Transient ischaemic attack: clinical relevance, risk prediction and urgency of secondary prevention.
Giles MF., Rothwell PM.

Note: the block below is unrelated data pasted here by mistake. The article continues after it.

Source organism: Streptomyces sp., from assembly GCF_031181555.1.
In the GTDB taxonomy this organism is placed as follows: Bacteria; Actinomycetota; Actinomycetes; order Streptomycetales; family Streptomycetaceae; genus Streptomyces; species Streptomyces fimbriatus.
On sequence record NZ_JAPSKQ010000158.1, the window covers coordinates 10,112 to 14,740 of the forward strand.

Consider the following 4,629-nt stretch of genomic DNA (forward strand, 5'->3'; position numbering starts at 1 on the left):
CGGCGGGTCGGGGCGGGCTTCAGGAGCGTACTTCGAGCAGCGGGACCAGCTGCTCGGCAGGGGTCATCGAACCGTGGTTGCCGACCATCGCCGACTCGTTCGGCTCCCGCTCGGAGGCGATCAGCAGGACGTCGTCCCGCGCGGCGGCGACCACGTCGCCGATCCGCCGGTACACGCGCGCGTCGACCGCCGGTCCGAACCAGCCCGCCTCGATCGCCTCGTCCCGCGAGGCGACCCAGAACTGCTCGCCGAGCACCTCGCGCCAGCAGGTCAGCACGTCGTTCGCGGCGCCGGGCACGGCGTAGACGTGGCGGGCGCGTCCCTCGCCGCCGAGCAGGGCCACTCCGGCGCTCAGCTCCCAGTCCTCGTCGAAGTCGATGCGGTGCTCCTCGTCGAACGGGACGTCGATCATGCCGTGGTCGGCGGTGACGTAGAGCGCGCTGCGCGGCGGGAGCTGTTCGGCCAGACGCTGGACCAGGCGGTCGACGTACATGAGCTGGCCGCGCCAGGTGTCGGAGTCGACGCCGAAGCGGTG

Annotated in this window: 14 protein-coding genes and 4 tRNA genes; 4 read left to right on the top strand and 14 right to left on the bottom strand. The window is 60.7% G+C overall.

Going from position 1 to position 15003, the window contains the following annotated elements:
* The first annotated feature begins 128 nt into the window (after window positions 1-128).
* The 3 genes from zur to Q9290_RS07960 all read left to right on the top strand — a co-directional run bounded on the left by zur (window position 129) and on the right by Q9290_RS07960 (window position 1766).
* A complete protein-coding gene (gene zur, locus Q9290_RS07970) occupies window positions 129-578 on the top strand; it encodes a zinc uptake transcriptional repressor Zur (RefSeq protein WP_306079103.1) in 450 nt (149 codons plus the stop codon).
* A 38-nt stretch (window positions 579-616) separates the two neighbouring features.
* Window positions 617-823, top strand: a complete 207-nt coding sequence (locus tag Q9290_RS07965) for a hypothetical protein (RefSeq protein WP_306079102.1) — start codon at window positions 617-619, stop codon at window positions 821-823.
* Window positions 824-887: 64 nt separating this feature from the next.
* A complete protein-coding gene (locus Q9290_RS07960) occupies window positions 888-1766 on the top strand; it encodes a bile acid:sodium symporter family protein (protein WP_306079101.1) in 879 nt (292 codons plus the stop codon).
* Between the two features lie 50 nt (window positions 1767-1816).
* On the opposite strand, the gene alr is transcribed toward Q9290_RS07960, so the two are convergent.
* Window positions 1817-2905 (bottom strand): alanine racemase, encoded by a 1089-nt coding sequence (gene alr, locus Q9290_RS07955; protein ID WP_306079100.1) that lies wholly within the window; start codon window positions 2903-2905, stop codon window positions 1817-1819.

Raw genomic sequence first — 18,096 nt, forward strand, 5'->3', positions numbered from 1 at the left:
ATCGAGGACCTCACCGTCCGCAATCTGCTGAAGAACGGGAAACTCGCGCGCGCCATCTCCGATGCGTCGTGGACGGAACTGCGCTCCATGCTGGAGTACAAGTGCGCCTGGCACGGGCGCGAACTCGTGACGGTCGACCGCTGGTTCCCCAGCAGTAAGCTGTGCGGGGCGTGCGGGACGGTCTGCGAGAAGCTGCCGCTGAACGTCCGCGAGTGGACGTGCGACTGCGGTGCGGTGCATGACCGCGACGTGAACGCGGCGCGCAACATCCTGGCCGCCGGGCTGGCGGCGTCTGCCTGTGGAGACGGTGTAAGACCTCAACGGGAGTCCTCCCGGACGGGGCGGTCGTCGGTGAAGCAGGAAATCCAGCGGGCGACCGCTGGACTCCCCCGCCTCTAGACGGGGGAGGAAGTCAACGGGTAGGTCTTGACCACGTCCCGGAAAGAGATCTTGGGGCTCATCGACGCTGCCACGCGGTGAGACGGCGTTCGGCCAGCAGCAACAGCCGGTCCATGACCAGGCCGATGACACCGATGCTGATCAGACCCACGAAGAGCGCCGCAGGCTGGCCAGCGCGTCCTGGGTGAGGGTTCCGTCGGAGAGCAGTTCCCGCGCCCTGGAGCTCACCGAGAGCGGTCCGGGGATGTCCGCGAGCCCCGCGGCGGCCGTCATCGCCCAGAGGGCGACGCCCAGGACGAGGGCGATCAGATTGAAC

PURPOSE OF REVIEW: Transient ischaemic attack (TIA) is increasingly recognized as a harbinger of stroke and an important opportunity for secondary prevention. We have reviewed recent evidence on the burden of TIA and prediction and prevention of stroke in the acute phase. RECENT FINDINGS: Although recent data on the incidence and prevalence of TIA are lacking, available data suggest that the burden of TIA is higher than previously estimated and may be expected to increase with the ageing of the population. Prospective prognostic studies have shown that the early risk of stroke after TIA is approximately 5% at 7 days and 10-15% at 90 days depending on clinical settings and study methodology. This risk can be reliably predicted by risk scores based on clinical features (the ABCD system), TIA aetiology and findings on brain imaging, although the optimal combined prognostic strategy is uncertain because the interaction between individual predictors is not established. Studies of the urgent assessment and initiation of secondary prevention in specialist centres suggest that the early risk of stroke after TIA can be reduced by up to 80%. SUMMARY: The risk of stroke after TIA is considerable. However, recent advances have shown that this risk can be predicted for individuals and substantially reduced by appropriate secondary prevention measures.